As Sam Sees It: Despite Nearing Record, S&P 500 Still Attractive Now for Long-Term Investors

Sam Stovall  |

Each week, we tap the insight of Sam Stovall, Chief Equity Strategist for S&P Capital IQ, for his perspective on the current market.

EQ: The sequestration deadline came and went and investors were more or less seemed completely unmoved. Couple that with the news regarding China’s real estate bubble, would you describe this current upward move as encouragingly resilient or recklessly stubborn?

Stovall: I guess I would call it more on the side of being encouragingly resilient, only because I would not agree with the term “reckless”. The market is moving higher because the economy around the world seems to be moving away from the trough quarter, which we projected to be the fourth quarter of last year, and 2013 is expected to show successively improved quarters. Also, U.S. corporate earnings bottomed in the middle of 2012, and according to S&P Capital IQ, consensus estimates appear to be continuing to work their way higher in 2013. If you couple that with relatively low valuations, low inflation, and low interest rates, we can appreciate why the market is working its way higher. So I wouldn’t necessarily call it reckless, but I would call it stubborn.

That said, I don’t think it’s going to last forever without any kind of digestion of recent gains. The U.S. equity markets have performed quite nicely since the beginning of this year. We had a favorable signal in January with the January Barometer. We also had a favorable signal with both January and February being positive, and that has typically led to a full-year advance for the S&P 500. So right now, it looks as if the record level of 1565 on the S&P 500 is serving as a tractor beam, pulling up investors toward it.

EQ: If and when the S&P 500 breaks through 1565 to establish a new all-time high, can investors expect more running room?

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Stovall: History says, “Yes, you can expect some room to run, but not a lot.” I equated it to the messenger from Marathon, who ran the 26 miles only to say, “Rejoice, we conquer!” before falling dead at the king’s feet. Going back to World War II, the market has advanced on average about 3 percent after recapturing all that it lost in the prior bear market. It then typically hit a brick wall within two months. The good thing is that of these observations, five times we had a pullback (5 to 10 percent decline) and six times we had a correction (10 to 20 percent decline), but in none of these observations did we fall right back into a new bear market. Of course, history is a great guide but it’s never gospel.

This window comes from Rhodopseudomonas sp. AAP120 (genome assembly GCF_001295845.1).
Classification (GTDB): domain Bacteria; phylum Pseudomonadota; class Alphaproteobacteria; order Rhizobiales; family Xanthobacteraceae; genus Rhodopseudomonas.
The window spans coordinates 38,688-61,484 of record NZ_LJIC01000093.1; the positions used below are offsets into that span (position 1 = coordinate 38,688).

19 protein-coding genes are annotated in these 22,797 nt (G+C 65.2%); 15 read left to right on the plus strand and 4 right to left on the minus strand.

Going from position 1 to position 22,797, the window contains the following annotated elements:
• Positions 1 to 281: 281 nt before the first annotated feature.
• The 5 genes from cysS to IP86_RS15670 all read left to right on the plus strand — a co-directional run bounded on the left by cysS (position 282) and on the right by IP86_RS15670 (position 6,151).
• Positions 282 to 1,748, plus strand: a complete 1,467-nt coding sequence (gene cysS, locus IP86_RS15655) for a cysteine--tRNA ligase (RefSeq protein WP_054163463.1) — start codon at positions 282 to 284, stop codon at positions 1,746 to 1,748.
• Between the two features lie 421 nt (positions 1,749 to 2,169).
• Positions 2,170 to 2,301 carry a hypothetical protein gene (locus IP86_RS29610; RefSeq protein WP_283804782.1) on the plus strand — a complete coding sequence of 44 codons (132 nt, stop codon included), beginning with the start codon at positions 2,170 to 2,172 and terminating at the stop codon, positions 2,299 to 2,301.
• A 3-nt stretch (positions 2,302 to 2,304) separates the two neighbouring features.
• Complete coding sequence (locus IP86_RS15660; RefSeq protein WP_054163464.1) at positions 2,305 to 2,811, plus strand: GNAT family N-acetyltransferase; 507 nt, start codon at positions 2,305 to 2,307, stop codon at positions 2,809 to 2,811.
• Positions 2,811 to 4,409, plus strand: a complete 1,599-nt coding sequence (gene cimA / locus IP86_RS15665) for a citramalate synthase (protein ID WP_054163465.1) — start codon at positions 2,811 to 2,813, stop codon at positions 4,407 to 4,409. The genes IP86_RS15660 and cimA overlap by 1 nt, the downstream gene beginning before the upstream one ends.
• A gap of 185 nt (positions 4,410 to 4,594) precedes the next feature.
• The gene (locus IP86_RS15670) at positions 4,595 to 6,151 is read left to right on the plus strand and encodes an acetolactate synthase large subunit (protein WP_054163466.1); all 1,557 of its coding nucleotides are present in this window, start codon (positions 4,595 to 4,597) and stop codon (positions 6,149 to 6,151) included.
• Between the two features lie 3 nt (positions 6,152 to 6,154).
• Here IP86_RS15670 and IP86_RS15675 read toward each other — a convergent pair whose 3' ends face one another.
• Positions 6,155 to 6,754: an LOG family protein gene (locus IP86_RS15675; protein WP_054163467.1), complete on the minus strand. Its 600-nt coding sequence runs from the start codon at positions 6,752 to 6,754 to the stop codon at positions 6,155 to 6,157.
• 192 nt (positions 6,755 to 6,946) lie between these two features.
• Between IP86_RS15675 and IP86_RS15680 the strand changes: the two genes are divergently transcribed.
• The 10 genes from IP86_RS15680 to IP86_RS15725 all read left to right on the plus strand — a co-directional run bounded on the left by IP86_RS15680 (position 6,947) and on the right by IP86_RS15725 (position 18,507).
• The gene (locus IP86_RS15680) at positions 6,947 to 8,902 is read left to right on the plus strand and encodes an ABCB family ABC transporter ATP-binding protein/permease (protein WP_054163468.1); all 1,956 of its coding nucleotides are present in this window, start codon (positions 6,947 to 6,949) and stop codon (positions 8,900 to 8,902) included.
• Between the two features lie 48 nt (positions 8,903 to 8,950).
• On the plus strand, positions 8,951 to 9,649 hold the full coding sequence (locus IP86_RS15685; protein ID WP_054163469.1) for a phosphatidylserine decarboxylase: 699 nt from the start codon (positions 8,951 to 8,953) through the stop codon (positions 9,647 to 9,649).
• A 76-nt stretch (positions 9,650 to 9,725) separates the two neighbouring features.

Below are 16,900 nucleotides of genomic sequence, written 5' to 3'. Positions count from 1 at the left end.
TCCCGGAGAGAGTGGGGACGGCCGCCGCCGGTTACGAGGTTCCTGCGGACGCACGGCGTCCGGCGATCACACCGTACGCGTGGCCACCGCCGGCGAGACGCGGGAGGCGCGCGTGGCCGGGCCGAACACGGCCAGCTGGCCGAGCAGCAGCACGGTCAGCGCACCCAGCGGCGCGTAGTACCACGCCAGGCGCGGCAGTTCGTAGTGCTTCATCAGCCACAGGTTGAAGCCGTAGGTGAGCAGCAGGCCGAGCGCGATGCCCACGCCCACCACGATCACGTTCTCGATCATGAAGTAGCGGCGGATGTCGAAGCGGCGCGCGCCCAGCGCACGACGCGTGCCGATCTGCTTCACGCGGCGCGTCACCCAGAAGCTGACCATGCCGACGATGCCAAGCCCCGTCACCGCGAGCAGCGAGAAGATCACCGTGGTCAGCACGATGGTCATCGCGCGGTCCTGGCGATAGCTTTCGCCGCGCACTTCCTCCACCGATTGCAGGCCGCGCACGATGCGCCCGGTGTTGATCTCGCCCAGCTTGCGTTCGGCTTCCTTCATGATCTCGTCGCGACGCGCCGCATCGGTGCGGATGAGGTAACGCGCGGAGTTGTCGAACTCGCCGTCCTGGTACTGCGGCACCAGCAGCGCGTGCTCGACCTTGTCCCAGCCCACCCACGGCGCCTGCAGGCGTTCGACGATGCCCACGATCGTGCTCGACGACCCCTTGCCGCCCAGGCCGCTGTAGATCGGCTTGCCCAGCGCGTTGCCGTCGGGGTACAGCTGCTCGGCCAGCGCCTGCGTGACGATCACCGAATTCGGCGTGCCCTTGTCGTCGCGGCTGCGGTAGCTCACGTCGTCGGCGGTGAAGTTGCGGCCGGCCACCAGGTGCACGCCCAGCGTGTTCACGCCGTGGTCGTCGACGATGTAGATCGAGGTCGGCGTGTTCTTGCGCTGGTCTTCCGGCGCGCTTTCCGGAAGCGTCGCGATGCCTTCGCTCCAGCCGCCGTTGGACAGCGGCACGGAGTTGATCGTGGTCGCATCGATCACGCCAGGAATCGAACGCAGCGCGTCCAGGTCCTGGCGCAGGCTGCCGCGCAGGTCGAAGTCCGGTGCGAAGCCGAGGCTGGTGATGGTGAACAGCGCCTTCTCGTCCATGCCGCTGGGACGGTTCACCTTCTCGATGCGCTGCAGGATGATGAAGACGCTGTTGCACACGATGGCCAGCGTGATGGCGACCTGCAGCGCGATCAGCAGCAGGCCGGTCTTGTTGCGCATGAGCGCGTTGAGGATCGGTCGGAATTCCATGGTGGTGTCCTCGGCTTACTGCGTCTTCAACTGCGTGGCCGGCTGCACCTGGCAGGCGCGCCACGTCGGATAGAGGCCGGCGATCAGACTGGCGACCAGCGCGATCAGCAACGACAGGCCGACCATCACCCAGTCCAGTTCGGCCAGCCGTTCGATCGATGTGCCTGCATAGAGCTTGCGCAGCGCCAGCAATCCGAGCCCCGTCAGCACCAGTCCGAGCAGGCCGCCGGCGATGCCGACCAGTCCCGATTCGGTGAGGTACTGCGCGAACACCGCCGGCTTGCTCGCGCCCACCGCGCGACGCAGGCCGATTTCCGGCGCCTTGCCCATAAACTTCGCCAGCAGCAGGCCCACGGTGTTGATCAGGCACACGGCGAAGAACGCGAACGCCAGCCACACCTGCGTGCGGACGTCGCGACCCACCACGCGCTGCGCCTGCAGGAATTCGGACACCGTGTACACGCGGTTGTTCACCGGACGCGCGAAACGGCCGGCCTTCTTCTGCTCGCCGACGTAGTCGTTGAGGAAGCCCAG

EQ: Given that this current bear market is over three times as long as an average one, could that have an impact on whether or not we hit a glass ceiling above the new high?

Stovall: First off, readers are going to be saying to themselves “Don’t you mean bull market rather than bear market.” Since we have yet to get back to the high set on Oct. 9, 2007, you could say that we are currently in a cyclical bull within that secular bear market.

Certainly that secular bear is coming to a close, and therefore it would be five or so years in which the market took to get back to break even. Could that provide us with some more longevity in terms of movement beyond eclipsing the old high? I think that it could probably help in terms of maintaining this bull market last longer before falling back into another bear market, but I don’t think it causes this advance to be able to sidestep a digestion of recent gains. It’s sort of a fact of bull-market life that you do have to reset the dials every so often.

EQ: There may be some passive investors that felt like they missed the Dow’s move to a record high, and may be considering playing catch-up. What would you advise them to do if they’re looking to enter the market more aggressively right now?

Stovall: Well, I think because valuations do still look relatively attractive—obviously not as attractive as they were in 2009—but investors are not buying at the peak as if they were buying in 1999, for example. The economy still is improving in its overall trajectory, earnings are improving as well, and if we start to see higher interest rates, then I think people would be moving out of bonds and into equities. In the longer term, people who put money to work today will see an improvement in their portfolio in the next several quarters or years, but don’t be surprised if the market does start to go through its digestive phase relatively soon.

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